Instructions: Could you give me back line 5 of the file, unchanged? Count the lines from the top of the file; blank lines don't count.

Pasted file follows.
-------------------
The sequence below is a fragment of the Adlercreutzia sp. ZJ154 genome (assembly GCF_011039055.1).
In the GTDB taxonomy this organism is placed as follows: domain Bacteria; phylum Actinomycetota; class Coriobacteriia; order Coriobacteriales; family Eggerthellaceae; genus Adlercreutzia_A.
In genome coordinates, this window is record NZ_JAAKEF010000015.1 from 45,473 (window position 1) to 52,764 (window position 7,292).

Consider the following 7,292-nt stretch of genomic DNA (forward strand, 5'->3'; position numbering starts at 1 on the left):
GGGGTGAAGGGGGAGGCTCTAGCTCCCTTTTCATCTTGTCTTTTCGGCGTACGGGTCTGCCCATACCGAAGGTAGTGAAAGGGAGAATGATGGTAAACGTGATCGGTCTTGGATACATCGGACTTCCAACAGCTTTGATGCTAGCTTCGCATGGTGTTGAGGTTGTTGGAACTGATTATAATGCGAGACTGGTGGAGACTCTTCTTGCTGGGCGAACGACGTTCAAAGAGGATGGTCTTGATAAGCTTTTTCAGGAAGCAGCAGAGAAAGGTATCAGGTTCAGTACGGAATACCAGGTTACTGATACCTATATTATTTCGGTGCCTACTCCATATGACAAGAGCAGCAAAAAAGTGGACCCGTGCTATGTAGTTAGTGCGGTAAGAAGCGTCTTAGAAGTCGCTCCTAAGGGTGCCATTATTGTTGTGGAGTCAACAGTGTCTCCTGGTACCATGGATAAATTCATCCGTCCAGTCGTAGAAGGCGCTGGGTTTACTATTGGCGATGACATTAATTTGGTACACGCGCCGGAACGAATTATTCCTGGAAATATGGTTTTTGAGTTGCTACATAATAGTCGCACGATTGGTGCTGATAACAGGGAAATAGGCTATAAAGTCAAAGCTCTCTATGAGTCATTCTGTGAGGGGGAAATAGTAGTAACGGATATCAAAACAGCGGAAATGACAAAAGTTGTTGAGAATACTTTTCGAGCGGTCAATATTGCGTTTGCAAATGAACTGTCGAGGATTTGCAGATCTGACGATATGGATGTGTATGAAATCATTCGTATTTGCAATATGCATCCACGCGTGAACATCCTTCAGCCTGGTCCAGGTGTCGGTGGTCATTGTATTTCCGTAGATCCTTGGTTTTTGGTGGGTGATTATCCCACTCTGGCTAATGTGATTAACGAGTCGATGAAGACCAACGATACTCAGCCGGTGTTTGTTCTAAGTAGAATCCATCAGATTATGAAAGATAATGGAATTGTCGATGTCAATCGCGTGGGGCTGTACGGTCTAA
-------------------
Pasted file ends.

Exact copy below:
GGGGTGAAGGGGGAGGCTCTAGCTCCCTTTTCATCTTGTCTTTTCGGCGTACGGGTCTGCCCATACCGAAGGTAGTGAAAGGGAGAATGATGGTAAACGTGATCGGTCTTGGATACATCGGACTTCCAACAGCTTTGATGCTAGCTTCGCATGGTGTTGAGGTTGTTGGAACTGATTATAATGCGAGACTGGTGGAGACTCTTCTTGCTGGGCGAACGACGTTCAAAGAGGATGGTCTTGATAAGCTTTTTCAGGAAGCAGCAGAGAAAGGTATCAGGTTCAGTACGGAATACCAGGTTACTGATACCTATATTATTTCGGTGCCTACTCCATATGACAAGAGCAGCAAAAAAGTGGACCCGTGCTATGTAGTTAGTGCGGTAAGAAGCGTCTTAGAAGTCGCTCCTAAGGGTGCCATTATTGTTGTGGAGTCAACAGTGTCTCCTGGTACCATGGATAAATTCATCCGTCCAGTCGTAGAAGGCGCTGGGTTTACTATTGGCGATGACATTAATTTGGTACACGCGCCGGAACGAATTATTCCTGGAAATATGGTTTTTGAGTTGCTACATAATAGTCGCACGATTGGTGCTGATAACAGGGAAATAGGCTATAAAGTCAAAGCTCTCTATGAGTCATTCTGTGAGGGGGAAATAGTAGTAACGGATATCAAAACAGCGGAAATGACAAAAGTTGTTGAGAATACTTTTCGAGCGGTCAATATTGCGTTTGCAAATGAACTGTCGAGGATTTGCAGATCTGACGATATGGATGTGTATGAAATCATTCGTATTTGCAATATGCATCCACGCGTGAACATCCTTCAGCCTGGTCCAGGTGTCGGTGGTCATTGTATTTCCGTAGATCCTTGGTTTTTGGTGGGTGATTATCCCACTCTGGCTAATGTGATTAACGAGTCGATGAAGACCAACGATACTCAGCCGGTGTTTGTTCTAAGTAGAATCCATCAGATTATGAAAGATAATGGAATTGTCGATGTCAATCGCGTGGGGCTGTACGGTCTAA